'Firenado' spotted in explosive California wildfire that's scorched more than 9,000 acres
Written by kslmadmin on July 22, 2020
“The Hog Fire remained active throughout the night and still remains five miles from Susanville,” the agency said. “Firefighters continued to take suppressive action and construct fire containment lines.”
The blaze began Saturday afternoon and has quickly grown, threatening 170 structures. The cause remains under investigation.
On Monday the fire exploded to more than 6,000 acres and created its own weather, generating lightning, thunder, rain and fire whirls out of a huge ash plume towering above.
Photographer Josh Edelson captured what is known as a “firewhirl” or “firenado” shooting into the sky as the blaze jumped Highway 36 about five miles outside of Susanville on Monday.
Fire tornados, also known as fire vortices, are not tornadoes in the true sense. They occur when a gust of extremely hot air blows through the fire at a certain angle, producing a spinning momentum which then sucks up embers and debris.
In 2018, the massive Carr Fire in California produced a vortex with winds clocked at 143 mph by the National Weather Service (NWS), a wind speed equivalent to an EF-3 tornado on the Fujita scale.
According to the NWS, a pyrocumulus cloud forms if there is enough moisture and atmospheric instability over the “intense heat source.”
“Although not common, these clouds can grow large enough to produce lightning and possibly some light precipitation,” the NWS notes.
The explosive storms can form during a fire when heat and moisture from the plants are released, even when the fuel is relatively dry. Similar conditions were seen during devastating wildfires earlier this year in Australia.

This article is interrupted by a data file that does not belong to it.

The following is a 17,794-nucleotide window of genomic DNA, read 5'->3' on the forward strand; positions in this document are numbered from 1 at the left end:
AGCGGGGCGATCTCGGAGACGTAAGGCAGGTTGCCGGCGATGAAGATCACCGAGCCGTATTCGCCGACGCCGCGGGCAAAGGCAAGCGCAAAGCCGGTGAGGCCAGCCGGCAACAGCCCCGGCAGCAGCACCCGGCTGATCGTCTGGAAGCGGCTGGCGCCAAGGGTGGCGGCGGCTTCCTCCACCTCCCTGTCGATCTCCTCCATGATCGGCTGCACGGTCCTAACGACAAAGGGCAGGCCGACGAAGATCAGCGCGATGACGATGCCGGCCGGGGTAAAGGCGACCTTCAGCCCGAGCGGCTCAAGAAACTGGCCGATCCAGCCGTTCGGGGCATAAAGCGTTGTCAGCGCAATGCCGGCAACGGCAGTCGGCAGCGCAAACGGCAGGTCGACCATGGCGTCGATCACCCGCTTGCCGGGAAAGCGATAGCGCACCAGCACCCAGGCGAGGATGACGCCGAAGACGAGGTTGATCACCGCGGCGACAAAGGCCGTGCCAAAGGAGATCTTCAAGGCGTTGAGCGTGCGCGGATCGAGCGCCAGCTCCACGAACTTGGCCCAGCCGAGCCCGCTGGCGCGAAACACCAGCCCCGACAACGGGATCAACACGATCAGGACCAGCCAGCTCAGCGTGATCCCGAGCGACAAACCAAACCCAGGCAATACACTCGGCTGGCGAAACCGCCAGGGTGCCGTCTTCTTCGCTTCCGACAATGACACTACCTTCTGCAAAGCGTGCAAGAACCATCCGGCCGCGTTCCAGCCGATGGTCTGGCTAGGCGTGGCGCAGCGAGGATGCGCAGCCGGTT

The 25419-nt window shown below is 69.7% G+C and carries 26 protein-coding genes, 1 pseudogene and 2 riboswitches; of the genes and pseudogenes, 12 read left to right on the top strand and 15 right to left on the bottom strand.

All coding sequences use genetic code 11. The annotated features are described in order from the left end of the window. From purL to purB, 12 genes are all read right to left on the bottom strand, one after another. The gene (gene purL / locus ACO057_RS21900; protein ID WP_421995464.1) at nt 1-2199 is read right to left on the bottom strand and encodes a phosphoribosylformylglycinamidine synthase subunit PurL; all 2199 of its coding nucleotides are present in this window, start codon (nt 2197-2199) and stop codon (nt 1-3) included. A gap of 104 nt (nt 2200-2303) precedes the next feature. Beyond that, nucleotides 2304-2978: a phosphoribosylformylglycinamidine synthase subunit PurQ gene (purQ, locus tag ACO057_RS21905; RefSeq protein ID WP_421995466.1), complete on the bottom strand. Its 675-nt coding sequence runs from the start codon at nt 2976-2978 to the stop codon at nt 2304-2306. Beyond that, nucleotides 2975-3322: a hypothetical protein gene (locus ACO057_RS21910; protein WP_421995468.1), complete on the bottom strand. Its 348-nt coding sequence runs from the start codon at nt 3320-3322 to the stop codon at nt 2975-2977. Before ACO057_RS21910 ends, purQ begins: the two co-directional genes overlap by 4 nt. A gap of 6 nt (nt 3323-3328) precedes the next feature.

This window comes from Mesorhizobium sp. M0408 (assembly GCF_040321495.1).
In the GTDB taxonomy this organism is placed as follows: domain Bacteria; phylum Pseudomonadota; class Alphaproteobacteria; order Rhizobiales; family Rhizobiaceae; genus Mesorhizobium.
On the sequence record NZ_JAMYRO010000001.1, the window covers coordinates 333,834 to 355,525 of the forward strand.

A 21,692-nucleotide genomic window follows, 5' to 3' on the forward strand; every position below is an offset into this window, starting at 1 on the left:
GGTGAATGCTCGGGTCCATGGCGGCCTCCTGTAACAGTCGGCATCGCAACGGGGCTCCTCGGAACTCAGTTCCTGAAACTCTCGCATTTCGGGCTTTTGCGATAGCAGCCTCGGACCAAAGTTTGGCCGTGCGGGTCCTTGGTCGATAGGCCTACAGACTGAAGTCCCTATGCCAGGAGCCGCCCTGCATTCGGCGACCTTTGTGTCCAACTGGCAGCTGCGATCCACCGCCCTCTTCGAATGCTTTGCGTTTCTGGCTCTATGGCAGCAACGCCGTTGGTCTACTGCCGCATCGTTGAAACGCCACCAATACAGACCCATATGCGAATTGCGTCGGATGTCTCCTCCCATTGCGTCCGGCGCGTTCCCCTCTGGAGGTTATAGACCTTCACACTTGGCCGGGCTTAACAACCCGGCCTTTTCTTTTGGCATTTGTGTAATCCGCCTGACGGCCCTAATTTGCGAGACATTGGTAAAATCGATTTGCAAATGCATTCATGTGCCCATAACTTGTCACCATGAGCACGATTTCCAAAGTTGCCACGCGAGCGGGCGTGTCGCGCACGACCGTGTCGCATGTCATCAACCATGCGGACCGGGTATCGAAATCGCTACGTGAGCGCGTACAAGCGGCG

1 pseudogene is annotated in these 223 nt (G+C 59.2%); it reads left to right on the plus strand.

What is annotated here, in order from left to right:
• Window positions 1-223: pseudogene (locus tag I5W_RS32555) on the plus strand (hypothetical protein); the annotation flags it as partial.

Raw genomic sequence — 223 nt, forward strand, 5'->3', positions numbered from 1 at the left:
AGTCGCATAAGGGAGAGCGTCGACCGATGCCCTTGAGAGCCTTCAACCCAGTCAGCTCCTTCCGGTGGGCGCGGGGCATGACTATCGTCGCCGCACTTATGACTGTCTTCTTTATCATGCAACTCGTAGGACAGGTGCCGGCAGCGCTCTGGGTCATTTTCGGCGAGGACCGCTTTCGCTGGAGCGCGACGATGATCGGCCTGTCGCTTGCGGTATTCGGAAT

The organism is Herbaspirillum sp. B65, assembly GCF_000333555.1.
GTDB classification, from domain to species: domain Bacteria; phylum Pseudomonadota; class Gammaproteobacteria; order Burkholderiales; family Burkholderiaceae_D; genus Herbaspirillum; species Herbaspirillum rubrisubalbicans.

Edelson, who has photographed more than 30 fires in the last decade, told SF Gate the fire “blew up” before the thunderstorms started.
“The fire rained down on itself, so it was actually raining as the fire was raging through the forest,” he told SG Gate. “It felt like I was on another planet. It was the weirdest thing as far as fires go. I’ve seen fires generate thunderstorms, but never rain.”
Cal Fire said the blaze also damaged an essential fiber optic cable that impacted communications in Susanville and the incident command post for the fire. Technicians are working to restore internet and cellular service to the community.
More than 1,340 personnel have responded to the blaze.
“Numerous firefighting air tankers from throughout the state are flying fire suppression missions as conditions allow,” Cal Fire said Wednesday morning.
The Lassen County Sheriff’s Office issued a mandatory evacuation order for the Lake Forest Community, and along Highway 36 from County Road A1 to Willard Creed Road.
Smoke from the fire is causing hazy skies across much of Northern California, in addition to air quality advisories for sensitive groups.
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